Former Chico’s employees laid off due to COVID-19 protest in front of retail stores
On Monday, about a dozen former Chico’s employees participated in a protest outside one of the Southwest Florida stores because of the way they say the company treated them.
They say hundreds of employees with years of experience were laid off.
Just a few months ago—Chicos celebrated the opening of brand name stores.
Former employees were holding signs and chanting— they say they were let go and not given any severance other than one month of medical coverage as a courtesy.
“Last year I got an excellence award, and today I’m a dollar sign. I’m just a number to them,” said Laura Melbourne, a former employee.
I’ve served them for 14 years, and honestly, I’ve saved them millions and millions of dollars in what I do, and to just be told that you’re getting nothing. I asked are you offering severance and they said absolutely not,” said Rachal Dasilva, a former Chico’s employee.
The company says they are starting phase 1 of reopening—which includes filling national orders from store inventory. The next step is encouraging everyone to order online and pick up in the store.
In this SEC filing last week, Chico’s announced that despite the coronavirus, the company posted one of the fastest turnarounds in fashion retail.
The company said it’s experienced three consecutive quarters of unprecedented growth, including a spike in sales.
The layoffs are part of a company restructuring plan that included promoting Molly Langenstein to CEO. She joined the company nine months ago from Macy’s.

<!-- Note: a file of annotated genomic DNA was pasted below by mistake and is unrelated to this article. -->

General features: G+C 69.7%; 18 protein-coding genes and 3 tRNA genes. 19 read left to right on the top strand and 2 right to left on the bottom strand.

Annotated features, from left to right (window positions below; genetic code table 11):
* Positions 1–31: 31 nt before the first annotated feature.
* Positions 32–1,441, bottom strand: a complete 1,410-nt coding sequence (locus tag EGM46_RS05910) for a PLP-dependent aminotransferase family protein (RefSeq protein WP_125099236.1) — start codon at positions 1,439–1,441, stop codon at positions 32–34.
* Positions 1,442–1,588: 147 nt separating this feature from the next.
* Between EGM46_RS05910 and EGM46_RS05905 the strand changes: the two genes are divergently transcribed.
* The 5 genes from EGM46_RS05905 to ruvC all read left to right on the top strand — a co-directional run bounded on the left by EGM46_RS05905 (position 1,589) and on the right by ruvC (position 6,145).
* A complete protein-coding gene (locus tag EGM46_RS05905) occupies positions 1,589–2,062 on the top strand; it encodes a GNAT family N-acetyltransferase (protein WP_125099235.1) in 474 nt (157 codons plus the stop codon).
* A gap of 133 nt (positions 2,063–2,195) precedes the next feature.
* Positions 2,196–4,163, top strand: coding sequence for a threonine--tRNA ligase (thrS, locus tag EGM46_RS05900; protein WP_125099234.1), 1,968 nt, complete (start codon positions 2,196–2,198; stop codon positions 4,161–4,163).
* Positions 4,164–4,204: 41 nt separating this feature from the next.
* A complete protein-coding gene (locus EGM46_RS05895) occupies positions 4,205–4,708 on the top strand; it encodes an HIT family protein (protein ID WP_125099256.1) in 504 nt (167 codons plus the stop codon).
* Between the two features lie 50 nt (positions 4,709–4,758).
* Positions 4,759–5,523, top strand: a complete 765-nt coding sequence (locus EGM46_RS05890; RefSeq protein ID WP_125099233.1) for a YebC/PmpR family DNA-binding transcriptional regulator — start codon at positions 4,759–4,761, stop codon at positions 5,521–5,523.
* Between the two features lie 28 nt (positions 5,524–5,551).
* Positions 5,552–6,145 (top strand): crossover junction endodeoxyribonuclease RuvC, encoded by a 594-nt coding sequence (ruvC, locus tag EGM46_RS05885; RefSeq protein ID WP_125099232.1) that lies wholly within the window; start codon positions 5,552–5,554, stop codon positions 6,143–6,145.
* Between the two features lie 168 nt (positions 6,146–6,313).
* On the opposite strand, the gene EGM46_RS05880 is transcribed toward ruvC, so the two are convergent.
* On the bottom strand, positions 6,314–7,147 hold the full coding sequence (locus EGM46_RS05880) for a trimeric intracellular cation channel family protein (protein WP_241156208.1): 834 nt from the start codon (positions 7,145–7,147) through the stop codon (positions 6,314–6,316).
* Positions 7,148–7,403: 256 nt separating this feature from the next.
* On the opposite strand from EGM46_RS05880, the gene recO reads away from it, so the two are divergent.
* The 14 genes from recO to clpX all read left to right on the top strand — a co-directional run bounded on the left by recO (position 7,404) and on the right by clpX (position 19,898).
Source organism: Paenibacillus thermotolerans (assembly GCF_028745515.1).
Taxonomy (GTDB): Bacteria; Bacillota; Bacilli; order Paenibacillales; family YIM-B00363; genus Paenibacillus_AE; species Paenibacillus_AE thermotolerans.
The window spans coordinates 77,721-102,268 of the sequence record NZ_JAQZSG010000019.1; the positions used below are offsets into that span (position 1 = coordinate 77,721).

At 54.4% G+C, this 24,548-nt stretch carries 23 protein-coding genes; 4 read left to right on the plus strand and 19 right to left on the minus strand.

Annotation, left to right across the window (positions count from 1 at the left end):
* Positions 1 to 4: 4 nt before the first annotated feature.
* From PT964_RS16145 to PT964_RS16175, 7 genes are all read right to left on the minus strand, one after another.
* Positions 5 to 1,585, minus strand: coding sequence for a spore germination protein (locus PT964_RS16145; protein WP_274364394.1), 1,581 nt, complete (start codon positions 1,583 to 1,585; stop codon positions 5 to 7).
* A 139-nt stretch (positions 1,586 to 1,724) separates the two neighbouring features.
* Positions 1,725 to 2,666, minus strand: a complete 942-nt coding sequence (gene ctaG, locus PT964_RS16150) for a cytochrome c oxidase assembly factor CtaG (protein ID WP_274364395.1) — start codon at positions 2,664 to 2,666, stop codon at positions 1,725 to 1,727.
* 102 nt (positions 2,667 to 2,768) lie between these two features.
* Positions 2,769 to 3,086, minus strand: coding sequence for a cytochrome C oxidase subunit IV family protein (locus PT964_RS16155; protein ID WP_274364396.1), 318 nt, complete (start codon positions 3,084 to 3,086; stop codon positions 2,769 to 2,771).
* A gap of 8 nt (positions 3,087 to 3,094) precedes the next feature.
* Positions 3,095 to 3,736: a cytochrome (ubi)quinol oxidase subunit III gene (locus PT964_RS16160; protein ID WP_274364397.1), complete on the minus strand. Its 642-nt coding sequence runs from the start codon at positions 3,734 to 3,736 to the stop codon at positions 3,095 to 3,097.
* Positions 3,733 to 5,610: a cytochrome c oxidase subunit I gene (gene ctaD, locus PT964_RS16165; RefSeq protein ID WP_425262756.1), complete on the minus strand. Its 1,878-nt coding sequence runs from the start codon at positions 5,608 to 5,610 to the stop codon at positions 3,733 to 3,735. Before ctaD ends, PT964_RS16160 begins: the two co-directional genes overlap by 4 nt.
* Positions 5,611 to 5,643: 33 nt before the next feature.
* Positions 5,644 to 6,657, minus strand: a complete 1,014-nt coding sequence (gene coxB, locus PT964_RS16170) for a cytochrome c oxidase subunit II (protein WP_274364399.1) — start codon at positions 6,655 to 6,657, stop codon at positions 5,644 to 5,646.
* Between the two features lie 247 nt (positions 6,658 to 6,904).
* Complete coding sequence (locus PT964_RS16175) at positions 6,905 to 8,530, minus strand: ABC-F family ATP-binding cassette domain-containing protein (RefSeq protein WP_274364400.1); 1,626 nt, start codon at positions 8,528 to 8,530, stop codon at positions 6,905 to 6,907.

We got a statement from outgoing Chico’s CEO Bonnie Brooks.:
“Last week the company had to make decisions that resulted in people losing their jobs. These decisions were heartbreaking for us and for our teams to make, and under normal circumstances would never have happened. But these are unprecedented circumstances.
“All of our 1340 stores have been closed for the past seven weeks. Our stores are our main source of revenue. The company has already cut its expenses across all areas, is not paying rent to its landlords and has stopped or slowed all payments to vendors for all products. All of our Ft. Myers headquarters employees without exception, including the board of directors, have taken a 50% cut in pay or are on furlough.
“Under normal circumstances, the company would not be laying off its valued team members without severance, however, the government stimulus package was designed specifically for cases like ours, where companies can simply no longer pay all of their employees, and the stimulus payments are not available while one is receiving a severance.
“The company is committed to maintaining as many employees as possible in Ft. Myers. Some of our employees are deeply affected by the loss of their jobs and of course do not feel this is fair, which we understand, because nothing about the impact of this virus on our employees or any employee who loses their job, is fair. Nothing about the world’s economic crisis due to the pandemic is fair.”